Among the historical works are pieces by Remedios Varo, Rufino Tamayo, Leonora Carrington, Tina Modotti, David Alfaro Siqueiros, and Frida Kahlo, whose critical reflection on her time in New York reportedly contains a microscopic face of Lenin on the Statue of Liberty in Mi vestido cuelga aqui (My dress hangs here), 1933. Other standouts include Paula Santiago’s Lim, 2000, a fragile dress-like construction made of rice paper, human hair and blood, that hovers somewhere in the liminal zone between apparition and accusation. In the same gallery Miriam Medrez’s folk-inspired tableaux of ceramic figures climbing wooden paddles dipped in sand evokes narratives of migration in Trayectos (Journeys) 1998. Nearby Eloy Tarcisio’s richly layered painting on felt: Torzos, cabea y corazon (Torsos, Head and Heart) 1992, manages in a single temporal leap to evoke both Aztec human sacrifice and the drug wars.

For those who embrace objects Betsabeé Romero’s Serpiente (Serpent) 2004, four Firestone tires whose treads have been carved with the motif of the sacred plumed Quetzal serpent will not disappoint, neither will Claudia Fernández’s El alimento (Nourishment) 1996, an installation of ordinary household objects made extraordinary with excessive speckling, like a domestic universe gone mad for enameled cooking ware. Likewise, to stand in front of Boris Viskin’s massive encaustic Sísifo (Sisyphus) 1994, whose dark and blasted landscape only gradually reveals the presence of a forlorn figure pushing a tiny cart, is to be simultaneously reminded of our tentative existence in the world, and to reconsider the achievements of Anselm Keifer whose work seems merely grand by comparison.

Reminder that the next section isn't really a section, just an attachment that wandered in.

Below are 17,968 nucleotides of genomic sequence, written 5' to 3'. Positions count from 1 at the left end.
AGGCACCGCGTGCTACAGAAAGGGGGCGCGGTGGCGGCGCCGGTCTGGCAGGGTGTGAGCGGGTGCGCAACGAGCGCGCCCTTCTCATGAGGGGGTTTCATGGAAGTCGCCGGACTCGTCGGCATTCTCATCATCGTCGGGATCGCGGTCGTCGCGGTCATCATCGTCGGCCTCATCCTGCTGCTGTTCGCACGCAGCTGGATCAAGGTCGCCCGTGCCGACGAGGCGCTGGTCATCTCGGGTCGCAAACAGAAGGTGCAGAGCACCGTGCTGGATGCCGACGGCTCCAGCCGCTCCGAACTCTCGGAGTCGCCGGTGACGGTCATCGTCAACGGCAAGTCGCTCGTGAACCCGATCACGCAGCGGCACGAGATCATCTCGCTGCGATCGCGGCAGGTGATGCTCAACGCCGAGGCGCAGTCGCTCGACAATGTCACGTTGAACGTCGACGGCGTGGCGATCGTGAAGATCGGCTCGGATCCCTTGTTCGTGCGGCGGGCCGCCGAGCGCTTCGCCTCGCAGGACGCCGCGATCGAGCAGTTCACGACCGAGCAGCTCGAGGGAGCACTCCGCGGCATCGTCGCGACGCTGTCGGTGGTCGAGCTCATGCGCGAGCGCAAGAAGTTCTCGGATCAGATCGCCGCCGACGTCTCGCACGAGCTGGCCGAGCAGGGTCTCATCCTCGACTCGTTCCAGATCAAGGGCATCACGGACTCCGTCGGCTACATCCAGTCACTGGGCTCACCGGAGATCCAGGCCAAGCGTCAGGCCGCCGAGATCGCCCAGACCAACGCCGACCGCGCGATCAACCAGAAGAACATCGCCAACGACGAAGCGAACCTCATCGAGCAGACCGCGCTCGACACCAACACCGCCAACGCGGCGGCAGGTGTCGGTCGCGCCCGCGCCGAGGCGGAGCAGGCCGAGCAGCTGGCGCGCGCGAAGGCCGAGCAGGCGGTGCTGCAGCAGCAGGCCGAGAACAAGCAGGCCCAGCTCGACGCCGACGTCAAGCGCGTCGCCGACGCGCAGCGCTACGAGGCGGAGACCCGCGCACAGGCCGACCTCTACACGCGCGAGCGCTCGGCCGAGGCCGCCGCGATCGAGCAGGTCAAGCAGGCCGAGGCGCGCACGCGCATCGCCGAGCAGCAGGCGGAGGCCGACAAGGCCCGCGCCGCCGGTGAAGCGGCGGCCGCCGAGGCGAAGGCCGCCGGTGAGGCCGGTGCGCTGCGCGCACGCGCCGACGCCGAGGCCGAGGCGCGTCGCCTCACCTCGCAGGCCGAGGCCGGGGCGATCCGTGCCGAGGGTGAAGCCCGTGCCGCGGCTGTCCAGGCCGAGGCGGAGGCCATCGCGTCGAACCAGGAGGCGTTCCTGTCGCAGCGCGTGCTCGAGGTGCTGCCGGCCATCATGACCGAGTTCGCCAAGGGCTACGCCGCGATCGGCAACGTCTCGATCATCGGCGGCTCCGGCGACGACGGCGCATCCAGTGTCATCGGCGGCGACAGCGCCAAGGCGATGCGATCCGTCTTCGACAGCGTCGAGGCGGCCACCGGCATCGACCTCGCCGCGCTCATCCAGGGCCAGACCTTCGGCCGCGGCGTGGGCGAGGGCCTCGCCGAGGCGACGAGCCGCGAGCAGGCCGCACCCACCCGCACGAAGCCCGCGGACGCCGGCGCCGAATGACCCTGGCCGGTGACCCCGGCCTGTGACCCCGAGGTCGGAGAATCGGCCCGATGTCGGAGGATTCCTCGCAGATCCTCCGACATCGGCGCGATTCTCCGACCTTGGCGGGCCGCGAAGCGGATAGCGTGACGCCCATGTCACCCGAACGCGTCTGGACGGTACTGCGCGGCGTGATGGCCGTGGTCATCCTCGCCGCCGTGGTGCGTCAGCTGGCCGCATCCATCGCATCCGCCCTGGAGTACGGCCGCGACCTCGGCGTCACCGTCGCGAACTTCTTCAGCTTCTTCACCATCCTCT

The Marvellous Real contains many such rewarding encounters but a single review can only touch on a few highlights. It remains for those fortunate enough to make the journey to the Museum of Anthropology to engage through its art with a Mexico that is complex, poetic, and unforgettable.

The Marvellous Real: Art from Mexico 1926 – 2011 was on exhibit at the UBC Museum of Anthropology until March 30, 2014.

Note: The Frida Kahlo painting will leave the exhibition on February 28th .


Works Cited:

Carpentier, Alejo. “Lo barocco y lo real maravillisso,” 111-32. Quoted in Levell.
Fuentes, Carlos. “A New Time for Mexico,” 16. Quoted in Levell.
Levell, Nicola. The Marvellous Real: Art form Mexico 1926-2011. Figure 1 Publishing: Vancouver, 2013.


  1. Patino, Adolfo, Escualas del arte (Schools of Art), 1992
  2. Kahlo, Frida, Mi vestido cuelga aqui (My dress hangs here), 1933
  3. Santiago, Paula, Lim, 2000
  4. Medrez, Miriam, Trayectos (Journeys), 1998
  5. Tarcisio, Eloy, Torzos, cabea y corazon (Torsos, Head and Heart,) 1992
  6. Romero, Betsabeé, Serpiente (Serpent), 2004
  7. Fernández, Claudia, El alimento (Nourishment), 1996
  8. Viskin, Boris, Sísifo (Sisyphus), 1994